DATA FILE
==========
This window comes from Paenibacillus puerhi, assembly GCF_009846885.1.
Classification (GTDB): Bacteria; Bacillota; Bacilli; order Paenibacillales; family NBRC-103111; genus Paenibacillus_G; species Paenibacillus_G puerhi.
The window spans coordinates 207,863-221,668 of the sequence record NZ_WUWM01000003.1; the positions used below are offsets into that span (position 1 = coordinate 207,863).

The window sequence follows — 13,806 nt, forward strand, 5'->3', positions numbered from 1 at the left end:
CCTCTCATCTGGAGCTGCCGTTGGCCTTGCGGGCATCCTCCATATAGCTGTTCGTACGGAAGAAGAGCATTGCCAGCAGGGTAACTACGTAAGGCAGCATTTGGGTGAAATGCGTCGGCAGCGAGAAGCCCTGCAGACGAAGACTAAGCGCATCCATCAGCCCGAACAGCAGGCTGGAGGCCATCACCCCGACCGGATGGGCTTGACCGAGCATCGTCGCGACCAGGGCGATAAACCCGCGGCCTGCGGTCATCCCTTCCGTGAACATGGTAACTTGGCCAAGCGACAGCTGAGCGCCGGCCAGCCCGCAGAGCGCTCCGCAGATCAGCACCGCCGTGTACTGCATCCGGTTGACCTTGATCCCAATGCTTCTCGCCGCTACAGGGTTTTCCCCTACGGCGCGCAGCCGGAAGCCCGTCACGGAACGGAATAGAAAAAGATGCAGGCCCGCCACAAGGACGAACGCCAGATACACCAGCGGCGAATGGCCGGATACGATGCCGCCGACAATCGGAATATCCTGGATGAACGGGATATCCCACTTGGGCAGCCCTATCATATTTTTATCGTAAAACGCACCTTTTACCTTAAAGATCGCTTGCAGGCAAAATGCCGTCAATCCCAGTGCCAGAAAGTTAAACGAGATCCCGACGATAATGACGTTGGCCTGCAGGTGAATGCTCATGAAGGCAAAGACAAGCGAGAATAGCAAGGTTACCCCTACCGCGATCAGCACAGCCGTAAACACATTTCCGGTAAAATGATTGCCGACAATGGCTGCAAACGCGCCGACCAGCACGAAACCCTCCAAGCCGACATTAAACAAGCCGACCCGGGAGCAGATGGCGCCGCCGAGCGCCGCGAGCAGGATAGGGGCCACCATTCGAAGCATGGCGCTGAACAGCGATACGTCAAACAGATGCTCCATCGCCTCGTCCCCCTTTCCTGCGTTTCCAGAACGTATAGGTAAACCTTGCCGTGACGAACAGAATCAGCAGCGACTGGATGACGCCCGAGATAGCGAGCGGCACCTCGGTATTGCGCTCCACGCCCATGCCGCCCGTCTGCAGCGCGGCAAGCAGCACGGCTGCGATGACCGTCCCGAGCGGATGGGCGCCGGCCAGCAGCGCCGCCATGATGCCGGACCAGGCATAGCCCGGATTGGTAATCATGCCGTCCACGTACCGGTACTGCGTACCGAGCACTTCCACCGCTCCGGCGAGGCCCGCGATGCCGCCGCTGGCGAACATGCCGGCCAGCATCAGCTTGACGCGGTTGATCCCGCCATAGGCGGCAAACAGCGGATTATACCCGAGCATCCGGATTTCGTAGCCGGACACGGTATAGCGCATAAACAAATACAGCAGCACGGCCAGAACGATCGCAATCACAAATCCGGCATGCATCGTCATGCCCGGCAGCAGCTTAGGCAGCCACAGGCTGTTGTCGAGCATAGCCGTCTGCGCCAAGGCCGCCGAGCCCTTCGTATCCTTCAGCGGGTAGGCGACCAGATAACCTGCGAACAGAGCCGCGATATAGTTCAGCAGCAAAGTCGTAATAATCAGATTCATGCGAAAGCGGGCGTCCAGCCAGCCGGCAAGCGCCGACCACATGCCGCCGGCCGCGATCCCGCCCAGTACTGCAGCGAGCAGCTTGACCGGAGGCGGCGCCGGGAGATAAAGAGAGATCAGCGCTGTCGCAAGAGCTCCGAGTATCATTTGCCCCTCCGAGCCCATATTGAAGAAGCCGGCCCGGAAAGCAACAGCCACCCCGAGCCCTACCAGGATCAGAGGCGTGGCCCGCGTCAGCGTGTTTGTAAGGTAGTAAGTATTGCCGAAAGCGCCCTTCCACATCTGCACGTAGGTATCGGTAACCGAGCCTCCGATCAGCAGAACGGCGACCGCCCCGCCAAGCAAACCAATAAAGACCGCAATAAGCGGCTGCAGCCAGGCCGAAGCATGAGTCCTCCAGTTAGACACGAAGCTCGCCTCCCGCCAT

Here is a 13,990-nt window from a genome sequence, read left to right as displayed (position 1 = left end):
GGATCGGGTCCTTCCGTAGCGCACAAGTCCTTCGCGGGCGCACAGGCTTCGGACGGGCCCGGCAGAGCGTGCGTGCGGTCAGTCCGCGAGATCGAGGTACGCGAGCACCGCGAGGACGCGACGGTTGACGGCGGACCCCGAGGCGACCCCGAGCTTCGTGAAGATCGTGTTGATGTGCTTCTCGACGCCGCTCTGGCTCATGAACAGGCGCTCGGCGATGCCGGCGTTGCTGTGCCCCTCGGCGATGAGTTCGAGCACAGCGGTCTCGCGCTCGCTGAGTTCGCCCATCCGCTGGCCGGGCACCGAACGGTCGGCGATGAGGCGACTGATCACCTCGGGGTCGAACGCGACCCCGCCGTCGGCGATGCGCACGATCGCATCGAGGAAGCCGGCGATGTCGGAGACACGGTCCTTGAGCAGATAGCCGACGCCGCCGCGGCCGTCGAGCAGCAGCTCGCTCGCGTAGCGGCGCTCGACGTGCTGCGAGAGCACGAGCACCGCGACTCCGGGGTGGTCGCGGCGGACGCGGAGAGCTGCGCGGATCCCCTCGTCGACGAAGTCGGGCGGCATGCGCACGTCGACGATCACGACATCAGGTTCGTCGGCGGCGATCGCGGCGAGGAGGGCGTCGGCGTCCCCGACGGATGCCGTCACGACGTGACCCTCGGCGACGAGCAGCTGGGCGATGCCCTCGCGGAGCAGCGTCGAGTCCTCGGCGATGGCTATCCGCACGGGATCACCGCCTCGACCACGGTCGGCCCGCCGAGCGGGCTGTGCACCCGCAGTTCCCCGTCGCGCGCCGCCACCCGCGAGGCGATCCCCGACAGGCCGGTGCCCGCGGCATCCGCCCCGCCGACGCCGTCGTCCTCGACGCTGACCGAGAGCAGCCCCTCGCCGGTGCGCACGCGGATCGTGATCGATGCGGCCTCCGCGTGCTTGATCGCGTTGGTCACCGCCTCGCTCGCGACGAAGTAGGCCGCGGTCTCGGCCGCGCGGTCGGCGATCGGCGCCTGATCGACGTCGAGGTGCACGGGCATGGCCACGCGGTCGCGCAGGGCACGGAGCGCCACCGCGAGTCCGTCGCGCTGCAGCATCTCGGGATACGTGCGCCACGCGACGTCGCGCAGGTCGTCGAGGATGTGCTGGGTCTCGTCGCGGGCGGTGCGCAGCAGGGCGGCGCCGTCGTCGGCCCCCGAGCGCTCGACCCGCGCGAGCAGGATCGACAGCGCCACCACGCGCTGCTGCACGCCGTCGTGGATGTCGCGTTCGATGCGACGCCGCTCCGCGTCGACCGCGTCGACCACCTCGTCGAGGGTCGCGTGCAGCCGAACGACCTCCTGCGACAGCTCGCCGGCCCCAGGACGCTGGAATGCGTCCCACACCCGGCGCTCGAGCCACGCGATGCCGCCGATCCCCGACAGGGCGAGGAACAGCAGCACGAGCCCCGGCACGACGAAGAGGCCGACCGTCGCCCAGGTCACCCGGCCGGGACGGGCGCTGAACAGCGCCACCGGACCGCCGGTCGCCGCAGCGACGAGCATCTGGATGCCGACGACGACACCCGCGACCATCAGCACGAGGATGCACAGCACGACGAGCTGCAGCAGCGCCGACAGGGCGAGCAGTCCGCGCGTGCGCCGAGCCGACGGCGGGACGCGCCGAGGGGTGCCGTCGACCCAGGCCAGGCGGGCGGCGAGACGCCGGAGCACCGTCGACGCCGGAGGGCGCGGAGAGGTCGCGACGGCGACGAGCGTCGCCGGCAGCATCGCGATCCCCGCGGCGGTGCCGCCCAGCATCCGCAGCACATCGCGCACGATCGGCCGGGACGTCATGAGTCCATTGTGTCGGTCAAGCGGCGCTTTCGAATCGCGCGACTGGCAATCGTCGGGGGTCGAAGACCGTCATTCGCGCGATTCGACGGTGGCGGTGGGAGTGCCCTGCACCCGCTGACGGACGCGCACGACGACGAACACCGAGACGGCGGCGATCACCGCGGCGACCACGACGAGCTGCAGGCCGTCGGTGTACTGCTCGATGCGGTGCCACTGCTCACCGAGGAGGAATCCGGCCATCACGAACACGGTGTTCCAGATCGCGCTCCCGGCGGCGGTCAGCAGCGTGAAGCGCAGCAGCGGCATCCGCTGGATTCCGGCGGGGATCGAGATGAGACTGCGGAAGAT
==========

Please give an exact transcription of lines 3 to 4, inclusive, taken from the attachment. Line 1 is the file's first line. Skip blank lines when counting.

The window spans coordinates 207,863-221,668 of the sequence record NZ_WUWM01000003.1; the positions used below are offsets into that span (position 1 = coordinate 207,863).

The window sequence follows — 13,806 nt, forward strand, 5'->3', positions numbered from 1 at the left end: